We found that certain factors independently statistically significantly predicted participation in SDP. These included*: satisfaction with SDP, social investment in SDP, the importance of the team aspect of SDP, current level of political activity, member status on a large established team, and interpersonal closeness with their team. *State of volunteer’s residence was also included in the model, but the value did not have a meaningful interpretation, and so is not in this writeup. Full regression results are cited in the full report.

*Involvement scores ranged from 0–35; Please note the ranges for each variable were measured on different scales, which affects the percentage estimates. For instance, large established team is a binary variable, which means a person can only increase 1 point on this variable, while a person can increase 54 points in political activity if they begin at the lowest score and end at the highest score. Please see the full report for more information on variable range.

However, it is important to note that our study design does not allow us to demonstrate whether these factors lead to increased participation in SDP or if they are simply related to higher levels of participation in SDP.

Factors that Do Not Predict Higher Levels of SDP Participation:

Interestingly, demographic factors like race, gender, age, marital status, education level, kids in the household, and even party affiliation were not significantly related to higher levels of participation in SDP. This suggests that aspects of the social/team situation like whether or not you feel close with your team have more to do with volunteer involvement than personal characteristics like age. This makes sense, because several personality psychology findings that indicate that people’s behavior varies quite a bit depending on the situation.5 Even though political involvement seems like a personal interest, the same social influences at work in our real lives appear to apply to participation in Sister District as well.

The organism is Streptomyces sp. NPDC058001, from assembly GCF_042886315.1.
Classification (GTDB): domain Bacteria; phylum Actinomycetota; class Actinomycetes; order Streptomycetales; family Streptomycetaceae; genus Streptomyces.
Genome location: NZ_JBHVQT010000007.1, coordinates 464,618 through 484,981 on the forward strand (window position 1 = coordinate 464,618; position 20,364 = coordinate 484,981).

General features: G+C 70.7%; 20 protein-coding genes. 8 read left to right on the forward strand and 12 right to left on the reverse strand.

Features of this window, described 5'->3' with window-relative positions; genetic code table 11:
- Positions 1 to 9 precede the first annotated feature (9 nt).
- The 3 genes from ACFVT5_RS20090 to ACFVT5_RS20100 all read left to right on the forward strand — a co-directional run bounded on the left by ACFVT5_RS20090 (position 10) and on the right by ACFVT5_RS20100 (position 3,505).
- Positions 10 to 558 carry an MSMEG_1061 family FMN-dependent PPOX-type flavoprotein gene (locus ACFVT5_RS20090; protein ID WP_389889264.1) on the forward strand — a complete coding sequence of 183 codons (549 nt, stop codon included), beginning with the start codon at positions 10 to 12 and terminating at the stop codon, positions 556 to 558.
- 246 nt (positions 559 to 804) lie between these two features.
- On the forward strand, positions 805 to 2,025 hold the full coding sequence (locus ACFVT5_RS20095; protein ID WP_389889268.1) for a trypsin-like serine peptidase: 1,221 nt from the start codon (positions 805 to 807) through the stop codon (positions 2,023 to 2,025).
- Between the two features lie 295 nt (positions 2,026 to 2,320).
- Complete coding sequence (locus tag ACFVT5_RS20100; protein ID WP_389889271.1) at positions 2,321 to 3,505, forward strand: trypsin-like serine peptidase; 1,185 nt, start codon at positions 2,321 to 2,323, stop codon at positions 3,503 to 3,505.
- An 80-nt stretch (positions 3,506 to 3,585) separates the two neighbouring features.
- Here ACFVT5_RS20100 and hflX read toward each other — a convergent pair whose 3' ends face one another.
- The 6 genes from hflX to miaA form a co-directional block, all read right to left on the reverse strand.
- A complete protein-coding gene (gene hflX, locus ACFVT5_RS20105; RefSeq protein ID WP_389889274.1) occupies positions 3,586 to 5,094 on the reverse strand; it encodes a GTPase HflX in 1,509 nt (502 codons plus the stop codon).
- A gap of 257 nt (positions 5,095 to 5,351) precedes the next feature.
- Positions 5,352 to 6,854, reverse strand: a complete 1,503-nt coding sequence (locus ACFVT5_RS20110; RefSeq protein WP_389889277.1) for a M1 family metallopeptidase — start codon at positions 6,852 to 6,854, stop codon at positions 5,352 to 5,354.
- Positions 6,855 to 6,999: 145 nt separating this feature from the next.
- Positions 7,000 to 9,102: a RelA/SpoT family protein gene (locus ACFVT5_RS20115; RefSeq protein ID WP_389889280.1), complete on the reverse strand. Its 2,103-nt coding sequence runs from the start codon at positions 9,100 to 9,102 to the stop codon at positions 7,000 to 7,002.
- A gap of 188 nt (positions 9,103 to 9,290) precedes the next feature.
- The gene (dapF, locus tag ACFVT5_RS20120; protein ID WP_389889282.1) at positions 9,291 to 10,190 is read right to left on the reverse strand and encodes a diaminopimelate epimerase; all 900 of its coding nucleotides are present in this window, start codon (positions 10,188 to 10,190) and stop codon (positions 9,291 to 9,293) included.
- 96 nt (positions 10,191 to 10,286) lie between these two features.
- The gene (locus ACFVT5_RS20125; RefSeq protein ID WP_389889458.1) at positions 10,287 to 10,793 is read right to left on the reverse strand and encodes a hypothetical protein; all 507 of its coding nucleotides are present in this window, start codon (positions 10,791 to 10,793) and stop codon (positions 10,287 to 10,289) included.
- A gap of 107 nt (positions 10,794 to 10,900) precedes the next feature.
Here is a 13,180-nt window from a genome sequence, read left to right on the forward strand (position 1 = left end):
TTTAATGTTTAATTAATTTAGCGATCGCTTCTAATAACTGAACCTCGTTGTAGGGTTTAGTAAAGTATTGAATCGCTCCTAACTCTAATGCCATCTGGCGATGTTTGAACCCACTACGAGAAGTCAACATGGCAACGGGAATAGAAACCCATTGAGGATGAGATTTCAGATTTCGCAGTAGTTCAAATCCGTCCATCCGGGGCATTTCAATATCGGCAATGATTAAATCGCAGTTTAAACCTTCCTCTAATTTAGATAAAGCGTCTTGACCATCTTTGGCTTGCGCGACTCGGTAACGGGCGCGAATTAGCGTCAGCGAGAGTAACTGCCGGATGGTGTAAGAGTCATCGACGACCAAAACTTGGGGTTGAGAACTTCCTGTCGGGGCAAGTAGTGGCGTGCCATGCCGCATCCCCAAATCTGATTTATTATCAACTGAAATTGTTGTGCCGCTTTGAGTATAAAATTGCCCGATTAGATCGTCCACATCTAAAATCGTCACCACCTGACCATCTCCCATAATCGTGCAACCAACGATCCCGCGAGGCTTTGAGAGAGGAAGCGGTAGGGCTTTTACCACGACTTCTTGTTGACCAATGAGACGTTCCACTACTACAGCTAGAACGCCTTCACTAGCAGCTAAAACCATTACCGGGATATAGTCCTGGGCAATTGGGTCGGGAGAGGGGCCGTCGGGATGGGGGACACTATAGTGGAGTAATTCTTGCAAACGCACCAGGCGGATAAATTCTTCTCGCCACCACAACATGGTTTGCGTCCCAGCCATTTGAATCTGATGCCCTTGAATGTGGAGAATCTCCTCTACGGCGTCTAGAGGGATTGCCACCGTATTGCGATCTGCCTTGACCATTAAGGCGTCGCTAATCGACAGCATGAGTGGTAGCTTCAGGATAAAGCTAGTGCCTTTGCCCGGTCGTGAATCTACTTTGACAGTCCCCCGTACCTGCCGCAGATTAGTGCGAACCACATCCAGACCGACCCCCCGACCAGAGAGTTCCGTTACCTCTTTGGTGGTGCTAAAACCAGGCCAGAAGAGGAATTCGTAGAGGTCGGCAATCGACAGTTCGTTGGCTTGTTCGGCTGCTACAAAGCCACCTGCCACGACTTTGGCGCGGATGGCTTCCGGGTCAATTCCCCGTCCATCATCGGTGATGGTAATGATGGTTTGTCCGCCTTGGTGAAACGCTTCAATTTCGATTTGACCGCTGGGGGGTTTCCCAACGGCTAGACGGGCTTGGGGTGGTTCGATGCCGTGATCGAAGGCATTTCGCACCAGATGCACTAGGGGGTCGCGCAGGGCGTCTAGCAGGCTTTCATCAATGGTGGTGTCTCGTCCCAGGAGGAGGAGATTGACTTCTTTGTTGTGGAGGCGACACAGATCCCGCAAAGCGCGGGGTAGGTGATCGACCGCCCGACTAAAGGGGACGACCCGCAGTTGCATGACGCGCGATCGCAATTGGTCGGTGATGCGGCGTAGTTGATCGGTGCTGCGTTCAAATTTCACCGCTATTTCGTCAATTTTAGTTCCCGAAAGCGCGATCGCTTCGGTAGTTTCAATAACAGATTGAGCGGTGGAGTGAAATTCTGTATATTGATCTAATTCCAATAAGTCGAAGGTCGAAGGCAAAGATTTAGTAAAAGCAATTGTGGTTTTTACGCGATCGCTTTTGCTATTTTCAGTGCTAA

Factors like beliefs in political self-efficacy or previous political involvement, both factors that might be expected to relate to current political involvement, were also unrelated to a volunteer’s level of participation in SDP.

Additional Insight:

Even though Donald Trump was a big motivator for volunteerism, the vast majority of respondents said they were in it for the long haul. This indicates that our volunteers are not principally fueled by anger towards Trump, but rather have a longer time horizon for their civic engagement.

Study Limitations: The sample is not representative of the US population. In addition to being skewed in terms of gender and race (the majority of respondents were white women), the sample is also more educated than the general US population. Therefore, this survey provides interesting insight into SDP volunteers, but those insights may or may not be generalizable to the entire SDP volunteer base or to the entire US population.

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References

  1. Gelman, A., & Azari, J. (2017). 19 things we learned from the 2016 election. Statistics and Public Policy, 4(1), 1–10.
  2. Sánchez, D. M. (2018). Concientization among people in support and opposition of President Trump. Journal of Educational Technology & Society, 21(1), 237–247.
  3. Skocpol, T. (2019). Making Sense of Citizen Mobilizations against the Trump Presidency. Perspectives on Politics, 17(2), 480–484.
  4. Ross, A. D., Struminger, R., Winking, J., & Wedemeyer-Strombel, K. R. (2018). Science as a public good: Findings from a survey of March for Science participants. Science Communication, 40(2), 228–245.
  5. Kammrath, L. K., Mendoza-Denton, R., & Mischel, W. (2005). Incorporating if… then… personality signatures in person perception: beyond the person-situation dichotomy. Journal of Personality and Social Psychology, 88(4), 605.